Thursday, June 3, 2010

Tell Tale Signs

Yup, the bootleg part 8 from the Dylan canon of lost treasures.

Mississippi, Red River Shore, Cross the Green Mountain each either unheard of different from the actual album version, but nonetheless interesting recording.

Dylan is fascinating not just what he writes, but how he records and thru that process, reinvents the song along the way. Take Born in Time, good as it was on Under the Red Sky, is infinitely better on the Oh Mercy sessions. This is the version presented here and used by Clapton for his own album.

And it is a wonderful gem, mystical poetry musing on a woman (what else?) that defies explanation. And the multiple versions of Mississippi, is an evolution of a classic. But the folky blues spareness of the first version works best, haunting, spooking like Robert Johnson vibe.

And the live recordings that round this collection also baffles. Ring them bells from the supper club sessions show just how brilliant those concerts were, but yet only this has been released officially while the bootlegs are better documented on this event.

And also the 2 recordings from the Bromberg sessions is interesting to say the least.

Yup, there are a lot of gems to be discovered and rediscovered.

From Oh Mercy to Modern Times, these outtakes are anything but discards. And who else has so much treasure in their trash bins?

Thursday, May 20, 2010

Dylan resurgence

The 60s was a revelation.

The 70s was a reflection.

The 80s was a deflation.

The 90s was a reflection.

The noughties was a resurgence.

From Oh Mercy, the resurgence was already bubbling under, Under a Red Sky was not half as bad as it was made out to be, not that it was an instant classic either. But then, Time out of Mind just clarified his stance as rock's most important poet.

Neil Young certainly had his comeback in the early nighties, but kinda settled into a groove after that. Dylan, with cracking voice, and being written off by nearly everyone coming into the 90s, was just biding his time. In fact, on Good as I have been and World Gone wrong, he was merely reaching back to his roots. Like every folk troubadour he looked up to, he was merely understanding what went before to go beyond.

That was the fundamental point of doing the never ending tours, to reconnect with the audience, from the biggest of arenas to the most intimate of supper clubs. The 91 Supper Club performances were legendary, they still are.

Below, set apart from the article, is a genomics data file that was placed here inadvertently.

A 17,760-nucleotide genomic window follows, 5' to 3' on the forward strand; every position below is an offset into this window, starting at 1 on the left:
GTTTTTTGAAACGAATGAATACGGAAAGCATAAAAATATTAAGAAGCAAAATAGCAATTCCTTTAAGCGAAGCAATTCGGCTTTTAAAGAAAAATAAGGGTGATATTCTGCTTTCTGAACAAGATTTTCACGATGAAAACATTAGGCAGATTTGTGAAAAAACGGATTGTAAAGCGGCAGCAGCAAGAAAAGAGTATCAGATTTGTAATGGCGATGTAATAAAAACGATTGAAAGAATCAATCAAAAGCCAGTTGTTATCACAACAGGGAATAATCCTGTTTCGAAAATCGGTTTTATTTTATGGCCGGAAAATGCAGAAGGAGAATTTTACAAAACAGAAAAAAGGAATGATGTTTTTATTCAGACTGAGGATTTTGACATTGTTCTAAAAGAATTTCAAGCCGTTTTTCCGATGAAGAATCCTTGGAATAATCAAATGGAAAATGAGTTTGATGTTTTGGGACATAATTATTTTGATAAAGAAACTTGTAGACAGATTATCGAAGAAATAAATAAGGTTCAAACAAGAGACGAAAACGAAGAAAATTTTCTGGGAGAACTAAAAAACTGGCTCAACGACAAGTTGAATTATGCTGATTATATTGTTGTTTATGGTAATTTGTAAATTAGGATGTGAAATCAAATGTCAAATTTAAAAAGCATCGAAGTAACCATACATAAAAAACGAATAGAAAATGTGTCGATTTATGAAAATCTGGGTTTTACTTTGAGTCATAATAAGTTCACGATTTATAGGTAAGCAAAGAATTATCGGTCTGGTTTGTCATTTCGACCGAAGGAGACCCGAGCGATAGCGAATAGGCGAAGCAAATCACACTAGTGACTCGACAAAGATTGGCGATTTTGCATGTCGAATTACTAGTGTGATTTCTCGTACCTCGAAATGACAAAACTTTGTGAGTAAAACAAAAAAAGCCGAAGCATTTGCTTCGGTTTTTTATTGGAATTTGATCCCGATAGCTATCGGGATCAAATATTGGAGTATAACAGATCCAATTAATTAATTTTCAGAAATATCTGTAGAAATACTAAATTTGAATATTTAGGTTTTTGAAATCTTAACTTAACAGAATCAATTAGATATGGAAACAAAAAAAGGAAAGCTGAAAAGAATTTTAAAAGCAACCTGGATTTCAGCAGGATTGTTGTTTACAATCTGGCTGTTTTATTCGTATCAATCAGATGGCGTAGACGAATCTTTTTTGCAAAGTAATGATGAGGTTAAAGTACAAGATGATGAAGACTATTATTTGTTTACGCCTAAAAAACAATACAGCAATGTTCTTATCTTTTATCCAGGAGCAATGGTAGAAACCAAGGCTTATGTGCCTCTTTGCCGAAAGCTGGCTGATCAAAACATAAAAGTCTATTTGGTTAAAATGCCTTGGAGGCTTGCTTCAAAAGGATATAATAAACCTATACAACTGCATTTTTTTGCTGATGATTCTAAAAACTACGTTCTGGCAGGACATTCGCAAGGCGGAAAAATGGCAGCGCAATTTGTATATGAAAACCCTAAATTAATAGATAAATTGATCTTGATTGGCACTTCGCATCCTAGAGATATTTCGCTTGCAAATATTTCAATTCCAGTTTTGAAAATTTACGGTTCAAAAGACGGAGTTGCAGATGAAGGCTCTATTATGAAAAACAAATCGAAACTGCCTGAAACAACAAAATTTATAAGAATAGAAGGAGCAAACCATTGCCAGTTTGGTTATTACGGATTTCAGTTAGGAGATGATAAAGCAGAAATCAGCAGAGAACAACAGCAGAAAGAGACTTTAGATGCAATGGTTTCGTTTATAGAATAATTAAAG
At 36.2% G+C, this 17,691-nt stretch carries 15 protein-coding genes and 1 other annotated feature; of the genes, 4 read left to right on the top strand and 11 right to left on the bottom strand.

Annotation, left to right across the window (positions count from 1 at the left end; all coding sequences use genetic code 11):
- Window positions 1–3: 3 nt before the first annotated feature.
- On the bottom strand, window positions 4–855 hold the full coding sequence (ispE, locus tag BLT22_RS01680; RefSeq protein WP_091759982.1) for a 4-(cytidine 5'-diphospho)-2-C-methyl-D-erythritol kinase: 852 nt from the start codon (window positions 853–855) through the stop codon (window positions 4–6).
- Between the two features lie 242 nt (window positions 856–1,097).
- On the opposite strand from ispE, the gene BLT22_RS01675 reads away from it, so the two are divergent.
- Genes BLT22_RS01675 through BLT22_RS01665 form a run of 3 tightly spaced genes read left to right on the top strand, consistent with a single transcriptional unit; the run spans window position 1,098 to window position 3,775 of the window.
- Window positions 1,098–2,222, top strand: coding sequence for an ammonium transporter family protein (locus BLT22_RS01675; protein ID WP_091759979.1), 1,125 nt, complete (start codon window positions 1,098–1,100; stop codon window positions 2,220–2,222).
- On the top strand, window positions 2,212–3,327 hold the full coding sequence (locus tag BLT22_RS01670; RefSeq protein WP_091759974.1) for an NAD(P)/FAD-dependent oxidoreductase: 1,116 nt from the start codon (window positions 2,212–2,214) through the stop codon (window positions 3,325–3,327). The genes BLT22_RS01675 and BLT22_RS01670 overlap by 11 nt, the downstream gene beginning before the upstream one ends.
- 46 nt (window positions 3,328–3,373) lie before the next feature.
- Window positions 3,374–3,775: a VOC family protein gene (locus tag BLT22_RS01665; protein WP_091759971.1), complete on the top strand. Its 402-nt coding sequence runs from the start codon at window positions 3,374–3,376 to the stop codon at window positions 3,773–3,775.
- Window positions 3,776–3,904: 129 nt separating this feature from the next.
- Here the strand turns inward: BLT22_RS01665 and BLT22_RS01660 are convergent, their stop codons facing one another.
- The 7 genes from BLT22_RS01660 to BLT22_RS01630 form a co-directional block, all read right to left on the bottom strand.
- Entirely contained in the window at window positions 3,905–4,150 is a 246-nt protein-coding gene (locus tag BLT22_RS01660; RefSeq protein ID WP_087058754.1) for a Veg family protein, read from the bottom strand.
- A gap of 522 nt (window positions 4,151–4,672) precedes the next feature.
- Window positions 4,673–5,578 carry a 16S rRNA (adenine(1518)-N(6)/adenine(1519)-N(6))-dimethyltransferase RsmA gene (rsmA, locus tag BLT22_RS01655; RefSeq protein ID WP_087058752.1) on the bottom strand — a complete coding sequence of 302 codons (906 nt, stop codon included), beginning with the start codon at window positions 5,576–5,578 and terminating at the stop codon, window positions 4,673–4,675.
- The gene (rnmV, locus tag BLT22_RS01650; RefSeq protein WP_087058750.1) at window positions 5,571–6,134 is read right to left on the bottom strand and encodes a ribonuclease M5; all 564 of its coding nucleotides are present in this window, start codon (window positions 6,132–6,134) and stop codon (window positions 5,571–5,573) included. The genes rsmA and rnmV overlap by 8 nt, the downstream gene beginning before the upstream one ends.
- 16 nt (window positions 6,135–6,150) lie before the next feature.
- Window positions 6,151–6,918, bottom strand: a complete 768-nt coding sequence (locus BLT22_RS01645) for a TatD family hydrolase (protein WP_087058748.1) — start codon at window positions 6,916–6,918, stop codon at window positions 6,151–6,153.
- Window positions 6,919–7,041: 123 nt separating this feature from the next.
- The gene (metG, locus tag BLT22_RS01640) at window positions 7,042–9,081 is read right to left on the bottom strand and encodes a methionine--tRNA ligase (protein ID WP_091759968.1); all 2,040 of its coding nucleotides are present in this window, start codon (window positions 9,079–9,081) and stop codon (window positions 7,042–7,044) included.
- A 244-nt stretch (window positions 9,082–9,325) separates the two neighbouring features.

Then 2001 brought home Love and theft on 911 itself, how symbolic can that be? Coincidence? Either way, it is one of his best collection of tunes. Not because it had epics like Johanna or Desolation, but it reclaimed his confidence in roots music, and gave a nod to the basement tapes sessions. That the 1967 time with the Band and the Big Pink was just a rehearsal for L&T.

Yeah, what was to follow with Modern Times kinda just sealed the deal. Coming full circle for the Judased one. In fact, if anything, Modern Times will be as timeless as it is brilliant. The accusations of plagiarism on this album are totally missing the point. But then again, Dylan has never bothered to explain himself, only expressing himself on record. And what a beautiful record MT is.

But with every peak comes a plateau and subsequent descent. Together thru life is good, sometimes great, but never reaches the peak of the last 2 records. Still, its ways better than his mid 80s records, so that is saying something for someone becoming the oldest artist to top the US charts, and broke the record again in less than 3 years. This is not a singer losing touch, it's a singer songwriter gaining a new whole new generation of fans. A generation fed on Cobain and Coldplay and discovered that even the elder statesman can keep up with the current cream.

Bobfest was coined by NY in the 1992 anniversary concert. Well, bobfest is still in full force today, and hopefully, many more days to come.

PS ... lets just take Christmas in the Heart as a lark and fun as drunken ecstasy as it was meant to be.

Wednesday, May 19, 2010

Getting around that voice